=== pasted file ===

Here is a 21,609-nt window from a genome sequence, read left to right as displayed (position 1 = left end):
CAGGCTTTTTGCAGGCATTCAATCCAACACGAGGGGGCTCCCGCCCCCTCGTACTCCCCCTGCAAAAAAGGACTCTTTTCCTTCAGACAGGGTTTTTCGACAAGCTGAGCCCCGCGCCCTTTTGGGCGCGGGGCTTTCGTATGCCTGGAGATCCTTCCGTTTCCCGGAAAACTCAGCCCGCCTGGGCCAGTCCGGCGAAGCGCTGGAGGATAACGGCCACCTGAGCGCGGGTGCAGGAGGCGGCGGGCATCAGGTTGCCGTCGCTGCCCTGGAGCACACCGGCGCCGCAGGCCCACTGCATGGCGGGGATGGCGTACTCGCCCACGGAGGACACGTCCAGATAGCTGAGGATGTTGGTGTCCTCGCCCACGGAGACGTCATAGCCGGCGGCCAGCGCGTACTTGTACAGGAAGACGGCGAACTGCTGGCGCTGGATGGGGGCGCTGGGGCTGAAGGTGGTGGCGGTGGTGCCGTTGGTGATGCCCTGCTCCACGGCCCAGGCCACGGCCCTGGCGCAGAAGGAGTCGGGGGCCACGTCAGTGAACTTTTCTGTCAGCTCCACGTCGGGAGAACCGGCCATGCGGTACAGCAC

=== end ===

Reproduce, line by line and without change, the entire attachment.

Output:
Here is a 21,609-nt window from a genome sequence, read left to right as displayed (position 1 = left end):
CAGGCTTTTTGCAGGCATTCAATCCAACACGAGGGGGCTCCCGCCCCCTCGTACTCCCCCTGCAAAAAAGGACTCTTTTCCTTCAGACAGGGTTTTTCGACAAGCTGAGCCCCGCGCCCTTTTGGGCGCGGGGCTTTCGTATGCCTGGAGATCCTTCCGTTTCCCGGAAAACTCAGCCCGCCTGGGCCAGTCCGGCGAAGCGCTGGAGGATAACGGCCACCTGAGCGCGGGTGCAGGAGGCGGCGGGCATCAGGTTGCCGTCGCTGCCCTGGAGCACACCGGCGCCGCAGGCCCACTGCATGGCGGGGATGGCGTACTCGCCCACGGAGGACACGTCCAGATAGCTGAGGATGTTGGTGTCCTCGCCCACGGAGACGTCATAGCCGGCGGCCAGCGCGTACTTGTACAGGAAGACGGCGAACTGCTGGCGCTGGATGGGGGCGCTGGGGCTGAAGGTGGTGGCGGTGGTGCCGTTGGTGATGCCCTGCTCCACGGCCCAGGCCACGGCCCTGGCGCAGAAGGAGTCGGGGGCCACGTCAGTGAACTTTTCTGTCAGCTCCACGTCGGGAGAACCGGCCATGCGGTACAGCAC